Wednesday, June 12, 2013

Early Intervention My Way

I've been thinking, after the last post, about how to make therapy fit into our parenting style.  How can we be low-key and child-led while working on the skills our therapists recommend?  Somehow writing these things down in a list makes me feel a little bit more like I'm still in control of parenting my own child.

  • Limit the flashy toys.  Our PT brings bags full of bright, flashy, noisy toys.  There are buttons to push and lights and music.  I watch Max respond to these toys, and at first I was tempted to go out and buy a bunch of them.  I’m not a purist—we’ve got our share of noisy, plastic toys around here.  But I’m trying to convince myself that I am not doing him any damage by doing the same exercises with quieter toys.  Or heck, even with non-toys like wooden spoons, burp cloths, Toby’s squirmy nose, etc.  He responds a bit more slowly, but that’s okay because…
  • Slow it down.  During an hour long PT session, Max works hard.  The therapist has him looking and grabbing and rolling and sitting and… whew, it’s a workout.  When we practice skills on our own, I try to move more slowly.  I give him a bit more space to try to do skills on his own before I support him.  I linger between exercises to let him enjoy what he's holding or watching, or to give me time to carry on conversations with other people.  I try to make it more about hanging out together and less about doing a set of exercises.
  • Leave space for Max's reactions.  It’s always hard, as a parent, not to shower your kid with praise—clearly my children are most clever, adorable children ever, and they deserve praise!  But I want to leave some space for them to enjoy their accomplishments on their own.  I’ve also seen, especially with special needs kids, how praise can become condescending.  Max gets lots of excited praise from therapists and doctors.  When we’re doing things on our own I try to tone it down a bit.  There are still lots of smiles and cuddles, I want to make it fun.  But I want to get in the habit now of not using over-the-top external praise as a motivator.
  • Know when life is better therapy than therapy.  Many times I sit down with Max ready to do some of his exercises, and I’m thwarted by something better coming along.  There’s no reason to practice sit ups when what he really wants to do is strain his neck up higher to watch Toby bouncing around.  If Max is already grabbing his blanket and stuffing it in his mouth there’s no need to dangle a flashing toy in front of his face.  Before I sat down to write, I was going to practice some rolling with Max.  But instead, he started doing his own little half-roll to try to reach a toy.  While I’m typing he’s rolling from his tummy to his side to grab the toy, then pulling back up onto his belly, then realizing that he can’t reach the toy anymore and doing it again.  I’m guessing that self-motivated, independent, half rolls are more useful than me coaxing him into assisted full rolls.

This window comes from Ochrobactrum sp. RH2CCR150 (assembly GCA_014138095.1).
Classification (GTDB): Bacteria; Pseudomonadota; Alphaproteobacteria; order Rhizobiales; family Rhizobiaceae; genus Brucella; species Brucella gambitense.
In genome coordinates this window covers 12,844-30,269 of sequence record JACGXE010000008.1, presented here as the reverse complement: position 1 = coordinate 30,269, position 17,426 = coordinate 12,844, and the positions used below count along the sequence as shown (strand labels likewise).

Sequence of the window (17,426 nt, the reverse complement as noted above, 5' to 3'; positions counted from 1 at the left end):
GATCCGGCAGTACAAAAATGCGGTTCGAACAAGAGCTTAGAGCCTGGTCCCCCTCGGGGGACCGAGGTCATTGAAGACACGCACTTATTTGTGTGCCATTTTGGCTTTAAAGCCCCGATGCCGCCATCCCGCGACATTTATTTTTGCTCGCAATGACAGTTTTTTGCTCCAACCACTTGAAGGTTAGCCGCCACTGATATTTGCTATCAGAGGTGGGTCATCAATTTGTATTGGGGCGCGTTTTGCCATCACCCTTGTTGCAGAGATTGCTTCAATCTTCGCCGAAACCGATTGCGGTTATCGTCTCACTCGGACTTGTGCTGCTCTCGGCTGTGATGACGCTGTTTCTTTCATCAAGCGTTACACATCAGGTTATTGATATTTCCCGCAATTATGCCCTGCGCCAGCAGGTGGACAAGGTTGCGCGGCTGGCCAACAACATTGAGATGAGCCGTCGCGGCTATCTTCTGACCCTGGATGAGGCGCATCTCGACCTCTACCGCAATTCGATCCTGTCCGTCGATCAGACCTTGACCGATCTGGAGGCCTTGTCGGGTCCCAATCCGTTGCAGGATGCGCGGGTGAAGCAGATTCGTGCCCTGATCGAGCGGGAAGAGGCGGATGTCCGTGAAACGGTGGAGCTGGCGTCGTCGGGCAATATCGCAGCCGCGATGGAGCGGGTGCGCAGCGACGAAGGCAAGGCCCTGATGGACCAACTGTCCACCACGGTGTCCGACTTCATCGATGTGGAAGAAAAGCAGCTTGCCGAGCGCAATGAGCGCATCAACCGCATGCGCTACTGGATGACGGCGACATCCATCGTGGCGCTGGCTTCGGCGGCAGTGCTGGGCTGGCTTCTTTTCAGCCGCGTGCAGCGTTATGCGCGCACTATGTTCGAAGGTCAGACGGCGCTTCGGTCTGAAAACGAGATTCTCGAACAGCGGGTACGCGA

If we're going to make this pattern of therapists and goals and IFSPs sustainable, then it's going to have to be authentic, it's going to have to fit into our lives.  For me, it helps me settle into our family's patterns by reflecting on how the professional help and our daily lives interact.  I'm sure I'll be revisiting these ideas and adding things to this list as we go along.


  1. Max is a lucky kid to have such a thoughtful momma!!! (also we have that same monkey toy haha)

  2. It sounds great! I don't like flashy toys, even if they are engaging.

  3. You have to figure out how to make therapy work in your life. I remember being there not too long ago and finding that balance. Figuring out how it fits into your world. Looks like you are doing great and coming to that place much quicker than I did! It is a process for sure, a road which I am still trying to figure out daily. :)

  4. I love this approach. We had a rule at our house-no batteries for babies. If it couldn't function without them, we regifted it to someone who would appreciate it. Rhythm instruments, pots & pans, banging wood with hammers...all good. Electronic beeps..bad (at my house.) You'd never know it, the way my kids are hooked into their screens, but at least I had my version of peace when I was in control of it.